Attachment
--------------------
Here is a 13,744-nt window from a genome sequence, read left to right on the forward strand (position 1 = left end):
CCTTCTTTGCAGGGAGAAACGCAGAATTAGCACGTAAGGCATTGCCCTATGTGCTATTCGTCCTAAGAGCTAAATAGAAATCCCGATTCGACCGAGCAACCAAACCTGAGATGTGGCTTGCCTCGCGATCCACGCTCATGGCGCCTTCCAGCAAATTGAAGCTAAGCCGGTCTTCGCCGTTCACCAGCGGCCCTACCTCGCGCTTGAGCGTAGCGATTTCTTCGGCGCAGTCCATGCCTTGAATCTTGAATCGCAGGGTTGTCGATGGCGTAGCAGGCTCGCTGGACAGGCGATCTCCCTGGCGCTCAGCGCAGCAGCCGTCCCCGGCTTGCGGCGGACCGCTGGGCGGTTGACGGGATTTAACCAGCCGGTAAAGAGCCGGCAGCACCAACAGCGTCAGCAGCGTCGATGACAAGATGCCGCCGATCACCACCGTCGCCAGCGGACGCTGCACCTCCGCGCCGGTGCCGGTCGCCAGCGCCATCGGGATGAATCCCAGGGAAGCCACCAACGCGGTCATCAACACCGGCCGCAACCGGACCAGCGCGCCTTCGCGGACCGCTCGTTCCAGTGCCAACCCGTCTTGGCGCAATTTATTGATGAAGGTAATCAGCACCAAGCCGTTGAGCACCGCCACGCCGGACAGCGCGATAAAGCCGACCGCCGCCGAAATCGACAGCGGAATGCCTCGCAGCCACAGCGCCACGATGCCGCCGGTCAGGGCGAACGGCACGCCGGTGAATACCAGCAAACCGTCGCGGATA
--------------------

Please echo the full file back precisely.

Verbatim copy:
Here is a 13,744-nt window from a genome sequence, read left to right on the forward strand (position 1 = left end):
CCTTCTTTGCAGGGAGAAACGCAGAATTAGCACGTAAGGCATTGCCCTATGTGCTATTCGTCCTAAGAGCTAAATAGAAATCCCGATTCGACCGAGCAACCAAACCTGAGATGTGGCTTGCCTCGCGATCCACGCTCATGGCGCCTTCCAGCAAATTGAAGCTAAGCCGGTCTTCGCCGTTCACCAGCGGCCCTACCTCGCGCTTGAGCGTAGCGATTTCTTCGGCGCAGTCCATGCCTTGAATCTTGAATCGCAGGGTTGTCGATGGCGTAGCAGGCTCGCTGGACAGGCGATCTCCCTGGCGCTCAGCGCAGCAGCCGTCCCCGGCTTGCGGCGGACCGCTGGGCGGTTGACGGGATTTAACCAGCCGGTAAAGAGCCGGCAGCACCAACAGCGTCAGCAGCGTCGATGACAAGATGCCGCCGATCACCACCGTCGCCAGCGGACGCTGCACCTCCGCGCCGGTGCCGGTCGCCAGCGCCATCGGGATGAATCCCAGGGAAGCCACCAACGCGGTCATCAACACCGGCCGCAACCGGACCAGCGCGCCTTCGCGGACCGCTCGTTCCAGTGCCAACCCGTCTTGGCGCAATTTATTGATGAAGGTAATCAGCACCAAGCCGTTGAGCACCGCCACGCCGGACAGCGCGATAAAGCCGACCGCCGCCGAAATCGACAGCGGAATGCCTCGCAGCCACAGCGCCACGATGCCGCCGGTCAGGGCGAACGGCACGCCGGTGAATACCAGCAAACCGTCGCGGATA